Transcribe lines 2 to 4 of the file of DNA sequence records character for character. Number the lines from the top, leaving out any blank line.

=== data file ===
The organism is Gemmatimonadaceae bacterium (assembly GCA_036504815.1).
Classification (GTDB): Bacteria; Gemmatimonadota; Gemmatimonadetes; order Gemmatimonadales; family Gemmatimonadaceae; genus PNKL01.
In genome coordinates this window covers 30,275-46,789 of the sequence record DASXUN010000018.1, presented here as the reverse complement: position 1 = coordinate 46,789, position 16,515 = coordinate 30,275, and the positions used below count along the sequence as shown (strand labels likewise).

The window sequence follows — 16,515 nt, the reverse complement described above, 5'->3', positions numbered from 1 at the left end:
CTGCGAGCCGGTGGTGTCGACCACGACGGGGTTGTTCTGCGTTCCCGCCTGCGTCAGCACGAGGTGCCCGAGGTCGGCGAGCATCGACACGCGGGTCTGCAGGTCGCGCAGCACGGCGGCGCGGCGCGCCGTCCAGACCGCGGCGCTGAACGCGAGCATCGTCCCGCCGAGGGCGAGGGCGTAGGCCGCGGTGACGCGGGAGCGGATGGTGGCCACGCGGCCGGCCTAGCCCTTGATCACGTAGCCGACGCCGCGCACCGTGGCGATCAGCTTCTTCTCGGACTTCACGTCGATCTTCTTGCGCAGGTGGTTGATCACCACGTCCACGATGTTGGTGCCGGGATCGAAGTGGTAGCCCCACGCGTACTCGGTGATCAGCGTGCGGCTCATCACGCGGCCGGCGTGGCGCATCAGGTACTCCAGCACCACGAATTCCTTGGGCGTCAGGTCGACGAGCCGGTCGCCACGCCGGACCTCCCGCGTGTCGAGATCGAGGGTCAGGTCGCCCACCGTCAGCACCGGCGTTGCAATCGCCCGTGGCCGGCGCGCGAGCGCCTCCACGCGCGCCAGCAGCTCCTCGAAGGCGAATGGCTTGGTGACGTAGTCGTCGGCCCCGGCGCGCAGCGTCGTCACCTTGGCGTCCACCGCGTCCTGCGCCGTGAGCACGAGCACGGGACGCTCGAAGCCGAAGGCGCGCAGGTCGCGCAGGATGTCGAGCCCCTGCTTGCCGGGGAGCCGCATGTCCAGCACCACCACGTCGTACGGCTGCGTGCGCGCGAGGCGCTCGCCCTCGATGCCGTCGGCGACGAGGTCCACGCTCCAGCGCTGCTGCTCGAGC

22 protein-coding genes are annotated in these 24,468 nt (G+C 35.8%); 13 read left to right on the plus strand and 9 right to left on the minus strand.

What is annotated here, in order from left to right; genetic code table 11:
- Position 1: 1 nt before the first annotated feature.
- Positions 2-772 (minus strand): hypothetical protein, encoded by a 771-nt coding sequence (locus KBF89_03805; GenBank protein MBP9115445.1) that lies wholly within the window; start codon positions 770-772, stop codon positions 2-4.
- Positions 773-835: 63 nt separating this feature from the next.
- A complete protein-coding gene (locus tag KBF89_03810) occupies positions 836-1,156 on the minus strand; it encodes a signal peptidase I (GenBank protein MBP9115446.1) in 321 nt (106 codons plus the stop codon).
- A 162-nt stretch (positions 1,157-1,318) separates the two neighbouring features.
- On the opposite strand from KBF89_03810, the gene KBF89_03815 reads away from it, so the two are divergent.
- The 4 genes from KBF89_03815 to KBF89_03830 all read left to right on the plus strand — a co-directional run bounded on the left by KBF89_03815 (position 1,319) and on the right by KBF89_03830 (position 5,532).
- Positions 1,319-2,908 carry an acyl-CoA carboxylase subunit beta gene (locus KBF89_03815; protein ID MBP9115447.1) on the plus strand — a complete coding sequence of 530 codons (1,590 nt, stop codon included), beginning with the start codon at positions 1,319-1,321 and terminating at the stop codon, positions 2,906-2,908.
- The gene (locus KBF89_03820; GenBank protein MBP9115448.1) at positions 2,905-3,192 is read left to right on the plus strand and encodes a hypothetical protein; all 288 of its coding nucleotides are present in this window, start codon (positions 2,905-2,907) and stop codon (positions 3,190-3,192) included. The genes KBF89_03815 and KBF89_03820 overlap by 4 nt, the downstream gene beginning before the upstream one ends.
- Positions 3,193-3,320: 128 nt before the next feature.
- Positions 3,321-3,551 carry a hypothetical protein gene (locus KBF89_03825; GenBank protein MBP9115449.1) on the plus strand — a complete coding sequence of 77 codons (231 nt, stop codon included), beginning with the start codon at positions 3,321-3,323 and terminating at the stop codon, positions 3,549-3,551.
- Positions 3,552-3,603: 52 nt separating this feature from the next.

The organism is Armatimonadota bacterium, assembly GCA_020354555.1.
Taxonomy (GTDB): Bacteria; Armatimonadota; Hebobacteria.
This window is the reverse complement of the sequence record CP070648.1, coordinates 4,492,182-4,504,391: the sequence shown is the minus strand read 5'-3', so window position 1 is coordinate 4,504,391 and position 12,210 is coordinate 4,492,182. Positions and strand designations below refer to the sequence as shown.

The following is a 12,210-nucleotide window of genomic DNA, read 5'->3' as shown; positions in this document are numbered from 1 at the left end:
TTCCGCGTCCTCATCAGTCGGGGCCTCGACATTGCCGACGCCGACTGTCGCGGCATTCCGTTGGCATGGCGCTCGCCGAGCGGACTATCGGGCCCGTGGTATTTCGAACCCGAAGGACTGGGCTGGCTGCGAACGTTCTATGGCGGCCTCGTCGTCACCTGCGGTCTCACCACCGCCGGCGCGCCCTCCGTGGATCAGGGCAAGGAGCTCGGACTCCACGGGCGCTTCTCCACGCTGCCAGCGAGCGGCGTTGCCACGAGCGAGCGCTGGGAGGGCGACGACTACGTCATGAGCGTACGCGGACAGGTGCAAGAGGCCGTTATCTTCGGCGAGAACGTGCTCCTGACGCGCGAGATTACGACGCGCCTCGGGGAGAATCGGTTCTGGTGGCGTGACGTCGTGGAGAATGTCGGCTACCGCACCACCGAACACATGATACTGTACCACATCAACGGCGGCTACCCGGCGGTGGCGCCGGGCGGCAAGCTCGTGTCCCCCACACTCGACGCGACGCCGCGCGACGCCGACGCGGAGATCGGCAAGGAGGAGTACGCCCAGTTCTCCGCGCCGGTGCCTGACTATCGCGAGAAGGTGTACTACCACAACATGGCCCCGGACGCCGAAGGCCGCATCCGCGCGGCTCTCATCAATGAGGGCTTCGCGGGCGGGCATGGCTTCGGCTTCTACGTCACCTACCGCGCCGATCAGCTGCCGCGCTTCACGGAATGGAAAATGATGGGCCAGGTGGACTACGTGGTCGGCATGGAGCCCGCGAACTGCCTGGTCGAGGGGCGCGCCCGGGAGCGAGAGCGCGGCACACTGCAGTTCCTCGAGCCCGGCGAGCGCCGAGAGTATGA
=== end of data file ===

Classification (GTDB): Bacteria; Gemmatimonadota; Gemmatimonadetes; order Gemmatimonadales; family Gemmatimonadaceae; genus PNKL01.
In genome coordinates this window covers 30,275-46,789 of the sequence record DASXUN010000018.1, presented here as the reverse complement: position 1 = coordinate 46,789, position 16,515 = coordinate 30,275, and the positions used below count along the sequence as shown (strand labels likewise).

The window sequence follows — 16,515 nt, the reverse complement described above, 5'->3', positions numbered from 1 at the left end: